up to us to start doing it now." The sequel, like the original, will concern
the war in Iraq and terrorism. Moore expects to complete Fahrenheit 9/11½ in
2007 or 2008.
Between 1994 and 1995, he directed and hosted the
television series TV Nation, which followed the format of news magazine shows
but covered topics they avoid. The series was aired on NBC in 1994 for 9
episodes and again for 8 episodes on FOX in 1995.
His other series was The Awful Truth, which
satirized actions by big corporations and politicians. It aired in 1999 and
Another 1999 series, Michael Moore Live, was aired
in the UK only on Channel 4, though it was broadcast from New York. This show
had a similar format to The Awful Truth, but also incorporated phone-ins and a
live stunt each week. The show was performed around midday local time, which due
to the time difference made it a late-night show in the UK.
In 1999 Moore won the Hugh M. Hefner First
Amendment Award in Arts and Entertainment, for being the executive producer and
host of The Awful Truth, where he was also described as "muckraker, author and
Moore has directed several music videos, including
two for Rage Against the Machine for songs from "The Battle of Los Angeles":
"Sleep Now in the Fire" and "Testify". He was threatened with arrest during the
shooting of "Sleep Now in the Fire", which was filmed on Wall Street; the city
of New York had denied the band permission to play there, although the band and
Moore had secured a federal permit to perform.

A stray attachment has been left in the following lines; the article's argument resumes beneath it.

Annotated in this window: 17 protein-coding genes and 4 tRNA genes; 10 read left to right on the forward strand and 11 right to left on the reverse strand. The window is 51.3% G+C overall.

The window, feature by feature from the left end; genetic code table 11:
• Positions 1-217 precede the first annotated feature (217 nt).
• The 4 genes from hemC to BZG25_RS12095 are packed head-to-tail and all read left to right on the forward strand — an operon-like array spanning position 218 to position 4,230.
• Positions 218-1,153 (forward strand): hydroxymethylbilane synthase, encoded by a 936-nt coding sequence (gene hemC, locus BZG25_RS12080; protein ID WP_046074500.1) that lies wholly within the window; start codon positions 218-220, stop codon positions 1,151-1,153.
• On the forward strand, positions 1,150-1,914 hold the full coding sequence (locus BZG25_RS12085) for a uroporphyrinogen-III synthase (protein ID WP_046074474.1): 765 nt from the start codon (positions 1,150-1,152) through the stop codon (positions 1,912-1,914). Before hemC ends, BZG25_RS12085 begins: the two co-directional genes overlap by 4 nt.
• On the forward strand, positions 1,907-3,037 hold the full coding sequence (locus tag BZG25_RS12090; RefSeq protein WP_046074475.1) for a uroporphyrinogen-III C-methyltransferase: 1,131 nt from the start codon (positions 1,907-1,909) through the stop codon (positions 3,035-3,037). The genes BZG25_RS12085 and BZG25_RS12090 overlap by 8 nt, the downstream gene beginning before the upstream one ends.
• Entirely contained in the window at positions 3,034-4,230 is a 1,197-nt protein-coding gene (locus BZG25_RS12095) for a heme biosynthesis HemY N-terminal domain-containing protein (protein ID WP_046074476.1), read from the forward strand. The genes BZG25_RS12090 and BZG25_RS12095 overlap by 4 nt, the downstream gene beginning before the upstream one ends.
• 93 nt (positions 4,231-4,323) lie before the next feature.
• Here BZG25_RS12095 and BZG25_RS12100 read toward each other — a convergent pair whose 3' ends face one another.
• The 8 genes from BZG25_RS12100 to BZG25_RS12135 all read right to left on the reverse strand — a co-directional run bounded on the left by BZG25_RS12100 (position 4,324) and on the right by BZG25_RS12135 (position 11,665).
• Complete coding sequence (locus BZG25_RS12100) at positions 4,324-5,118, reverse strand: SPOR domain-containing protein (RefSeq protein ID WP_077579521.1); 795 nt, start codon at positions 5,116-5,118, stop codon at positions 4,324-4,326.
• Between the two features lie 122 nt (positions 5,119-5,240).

He also directed the music videos for System of a
Down's "Boom!" and "All the Way to Reno (You're Gonna Be a Star)" by R.E.M..
Appearances in other documentaries
Michael Moore's brief appearance in Alex Jones'
Martial Law: 9/11 Rise of the Police State, Alex Jones prompts Michael Moore for
an answer as to why he did not mention any of the real issues about the
September 11, 2001 attacks in his film Fahrenheit 9/11. Specifically, why
Michael Moore did not mention why NORAD stood down. Michael Moore's reply was
simply, "Because it would be Un-American."
Moore appeared in the documentary The Yes Men, a
documentary about two men who pose as the World Trade Organization. He appears
during a segment concerning working conditions in Mexico and Latin America.
Moore was also interviewed for the 2004
documentary, The Corporation. One of his highlighted quotes was, "The problem is
the profit motive: for corporations, there's no such thing as 'enough'." 
Moore appeared in the 2006 documentary MADONNA I'm
going to tell you a secret. Chronicling the artist during her 2004 Re-Invention
World Tour, Moore attended her show in NYC at Madison Square Garden.
Writings and political views
Moore has authored three best-selling books:
Downsize This! (1996), about politics and corporate
crime in the United States,